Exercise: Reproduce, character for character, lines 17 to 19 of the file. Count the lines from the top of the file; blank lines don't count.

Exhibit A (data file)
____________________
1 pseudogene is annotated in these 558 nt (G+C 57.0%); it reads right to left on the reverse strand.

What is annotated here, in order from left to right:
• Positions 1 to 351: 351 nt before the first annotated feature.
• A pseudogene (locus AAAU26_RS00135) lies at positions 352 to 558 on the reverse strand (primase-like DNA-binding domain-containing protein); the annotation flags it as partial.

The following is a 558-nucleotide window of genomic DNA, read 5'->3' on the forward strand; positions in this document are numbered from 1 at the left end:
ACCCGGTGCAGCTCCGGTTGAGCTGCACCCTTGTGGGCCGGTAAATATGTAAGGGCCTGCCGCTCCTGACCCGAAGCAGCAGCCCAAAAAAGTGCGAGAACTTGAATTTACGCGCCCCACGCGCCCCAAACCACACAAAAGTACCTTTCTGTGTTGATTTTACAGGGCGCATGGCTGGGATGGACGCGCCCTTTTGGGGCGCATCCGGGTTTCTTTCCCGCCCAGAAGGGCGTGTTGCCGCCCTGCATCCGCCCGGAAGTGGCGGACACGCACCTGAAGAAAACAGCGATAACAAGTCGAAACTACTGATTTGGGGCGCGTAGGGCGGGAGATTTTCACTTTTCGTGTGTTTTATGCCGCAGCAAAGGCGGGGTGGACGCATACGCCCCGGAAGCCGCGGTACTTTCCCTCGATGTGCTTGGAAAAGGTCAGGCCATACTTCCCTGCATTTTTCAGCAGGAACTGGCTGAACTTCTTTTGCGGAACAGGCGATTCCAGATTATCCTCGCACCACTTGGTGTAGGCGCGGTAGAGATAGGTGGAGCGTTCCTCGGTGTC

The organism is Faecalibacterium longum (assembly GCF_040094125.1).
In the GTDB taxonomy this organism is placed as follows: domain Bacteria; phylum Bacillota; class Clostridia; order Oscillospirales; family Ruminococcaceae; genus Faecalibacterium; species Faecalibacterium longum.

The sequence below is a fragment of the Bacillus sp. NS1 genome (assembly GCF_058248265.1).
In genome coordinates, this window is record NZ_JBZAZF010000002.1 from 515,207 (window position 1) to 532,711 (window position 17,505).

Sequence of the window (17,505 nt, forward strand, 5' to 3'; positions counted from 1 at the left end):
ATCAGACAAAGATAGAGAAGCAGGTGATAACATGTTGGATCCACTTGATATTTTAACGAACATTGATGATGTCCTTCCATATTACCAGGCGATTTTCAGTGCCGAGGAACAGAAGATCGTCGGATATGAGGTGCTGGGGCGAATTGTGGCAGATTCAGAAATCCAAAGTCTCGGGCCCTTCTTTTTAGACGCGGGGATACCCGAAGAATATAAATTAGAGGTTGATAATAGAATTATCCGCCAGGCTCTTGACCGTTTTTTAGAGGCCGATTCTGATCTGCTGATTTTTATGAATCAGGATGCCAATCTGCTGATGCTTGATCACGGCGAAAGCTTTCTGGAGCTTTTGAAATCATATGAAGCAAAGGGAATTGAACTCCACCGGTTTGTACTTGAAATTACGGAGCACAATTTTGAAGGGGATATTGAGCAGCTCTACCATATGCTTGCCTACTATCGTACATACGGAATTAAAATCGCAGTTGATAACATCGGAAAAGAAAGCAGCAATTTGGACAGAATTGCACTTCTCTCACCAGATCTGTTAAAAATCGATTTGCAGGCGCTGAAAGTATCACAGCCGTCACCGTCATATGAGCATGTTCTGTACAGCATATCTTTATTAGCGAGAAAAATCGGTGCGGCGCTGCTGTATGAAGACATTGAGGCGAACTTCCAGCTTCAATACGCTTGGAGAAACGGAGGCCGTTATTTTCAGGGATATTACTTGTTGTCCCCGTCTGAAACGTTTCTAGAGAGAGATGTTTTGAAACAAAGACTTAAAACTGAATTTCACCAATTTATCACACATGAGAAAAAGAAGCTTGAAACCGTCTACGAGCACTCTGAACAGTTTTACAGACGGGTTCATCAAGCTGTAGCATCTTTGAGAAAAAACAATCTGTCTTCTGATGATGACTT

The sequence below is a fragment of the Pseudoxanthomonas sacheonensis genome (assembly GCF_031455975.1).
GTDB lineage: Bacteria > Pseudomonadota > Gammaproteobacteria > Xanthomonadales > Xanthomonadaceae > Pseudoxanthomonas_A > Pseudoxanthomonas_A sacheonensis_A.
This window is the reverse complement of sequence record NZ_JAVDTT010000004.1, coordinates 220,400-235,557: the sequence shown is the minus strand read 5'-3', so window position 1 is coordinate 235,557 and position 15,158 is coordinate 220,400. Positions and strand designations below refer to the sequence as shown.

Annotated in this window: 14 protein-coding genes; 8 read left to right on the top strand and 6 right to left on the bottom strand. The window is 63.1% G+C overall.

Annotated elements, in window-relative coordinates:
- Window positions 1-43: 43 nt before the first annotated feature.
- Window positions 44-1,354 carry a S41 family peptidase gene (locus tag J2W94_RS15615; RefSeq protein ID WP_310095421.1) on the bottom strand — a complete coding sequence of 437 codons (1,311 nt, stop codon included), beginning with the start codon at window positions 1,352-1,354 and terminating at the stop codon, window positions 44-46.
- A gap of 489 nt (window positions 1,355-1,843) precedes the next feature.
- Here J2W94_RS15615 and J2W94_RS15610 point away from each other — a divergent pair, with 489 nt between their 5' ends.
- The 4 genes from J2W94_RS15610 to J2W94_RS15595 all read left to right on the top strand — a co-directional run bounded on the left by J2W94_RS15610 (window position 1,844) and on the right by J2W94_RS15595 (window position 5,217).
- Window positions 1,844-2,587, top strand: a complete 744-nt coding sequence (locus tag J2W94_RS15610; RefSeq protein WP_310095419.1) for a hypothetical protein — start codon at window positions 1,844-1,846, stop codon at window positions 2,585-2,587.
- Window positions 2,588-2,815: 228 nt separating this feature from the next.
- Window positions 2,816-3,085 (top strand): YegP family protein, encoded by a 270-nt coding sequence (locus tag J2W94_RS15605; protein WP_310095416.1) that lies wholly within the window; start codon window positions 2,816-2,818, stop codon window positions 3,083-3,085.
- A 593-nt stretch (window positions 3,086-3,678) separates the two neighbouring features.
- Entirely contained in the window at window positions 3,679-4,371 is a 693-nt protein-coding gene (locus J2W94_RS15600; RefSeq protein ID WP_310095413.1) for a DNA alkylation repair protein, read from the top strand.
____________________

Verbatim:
Annotated elements, in window-relative coordinates:
- Window positions 1-43: 43 nt before the first annotated feature.
- Window positions 44-1,354 carry a S41 family peptidase gene (locus tag J2W94_RS15615; RefSeq protein ID WP_310095421.1) on the bottom strand — a complete coding sequence of 437 codons (1,311 nt, stop codon included), beginning with the start codon at window positions 1,352-1,354 and terminating at the stop codon, window positions 44-46.